CANEMORTO – TOYS
Following their ignominious street a̶̶r̶̶t̶̶ movie Amo-Te Lisboa, now available online, also a main topic of our interview with the artists, the Italian trio CANEMORTO opened their exhibition TOYS in February 2016 and launched a new video as the film sequel, in which the protagonists of the movie decide to leave the street art life behind and undertake a career in contemporary art.
The term toys was not chosen by chance – in the graffiti language, it indicates an inexperienced or incompetent writer, opposed to what is defined as a king, the best writer, and it is used in this context to ironically reflect the ambiguous border between street art, graffiti and contemporary art. The solo show, presented by Section 80, featured works on canvas and installations related to the theme of Amo-Te Lisboa, continuing to challenge the superficial state and commercial-oriented evolution of street art today, as well as the lack of knowledge and understanding about the graffiti writing and rules among the new wave of creators.
In addition, CANEMORTO launched a video with the same title as the exhibition, in collaboration with Milan based director and videomaker Marco Proserpio, part of the Sterven Jønger collective, who is currently working on a full-length movie called The man who stole Banksy, and the video Toys is, according to the artists, a spin-off of this upcoming documentary. The short film is a mix of reality and fiction taking the viewer through rap, graffiti, art and cinema in a sort of parody that highlights how street art has become dependent on the art market conventions. A focus of the video, available below, is the recent debate regarding the decision of Blu to erase his wall paintings in Bologna (it is not the first time Blu takes this position, some may remember the 2014 erasing of murals in Berlin), in response to the controversial exhibition Street Art: Banksy & Co: L’Arte allo Stato Urbano, to which other artists also reacted. Toys contains an exclusive interview with Camillo Tarozzi, the Italian restorer who made the discussed removals of Blu’s works, filmed by the director Marco Proserpio in January 2016.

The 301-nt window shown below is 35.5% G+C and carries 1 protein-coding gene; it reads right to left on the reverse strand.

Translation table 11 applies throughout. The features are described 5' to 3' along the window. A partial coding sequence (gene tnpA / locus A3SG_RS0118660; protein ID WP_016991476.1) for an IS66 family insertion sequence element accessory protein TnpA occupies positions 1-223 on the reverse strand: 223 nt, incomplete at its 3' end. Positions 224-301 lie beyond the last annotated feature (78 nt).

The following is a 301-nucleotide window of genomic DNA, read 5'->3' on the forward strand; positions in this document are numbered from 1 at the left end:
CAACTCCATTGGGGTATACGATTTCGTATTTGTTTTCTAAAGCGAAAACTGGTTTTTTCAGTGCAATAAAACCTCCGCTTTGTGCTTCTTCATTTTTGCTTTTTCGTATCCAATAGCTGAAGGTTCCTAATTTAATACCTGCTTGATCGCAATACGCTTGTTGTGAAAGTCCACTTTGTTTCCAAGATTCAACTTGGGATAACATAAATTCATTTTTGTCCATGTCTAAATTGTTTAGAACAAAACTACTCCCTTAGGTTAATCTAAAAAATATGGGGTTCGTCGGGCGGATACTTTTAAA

In the past years there have been several discussions whether street art should be preserved or not, fit in an art space or remain on the streets, with museums opening to further develop the art form, art fairs and festivals embracing it with some significant consequences and galleries considering it for their exhibitions programme or even turning it into a core activity. Google already assumed a role in the preservation of street art and others have become concerned with the dilemma since the growing profitability and popularity of Banksy and other street artists. And in approaching the Blu debate, Hyperallergic reminds of Banksy’s reaction to the Sincura Art Club’s 2014 auction of his apparently salvaged works of street art. “This show has got nothing to do with me and I think it’s disgusting people are allowed to go around displaying art on walls without getting permission” (Banksy quoted by Hyperallergic). Moreover, as it is created on the streets and still perceived as a form of vandalism, graffiti has become an issue of copyrighting, with fashion designers, pop stars and filmmakers being more than simply inspired by the phenomenon.
CANEMORTO raise some important questions, but they also reached their conclusions: “Let’s say that when you know many sides of a story, then you have to choose a side and take a position: that is exactly what street artists should do, starting from realizing that so-called street art has become the frivolous and spoiled niece of graffiti.”
Photos: Jacopo Farina, Caterina Colombo and Walls of Milano. Click on the images for zoom and credits.
More info about the artists on their website.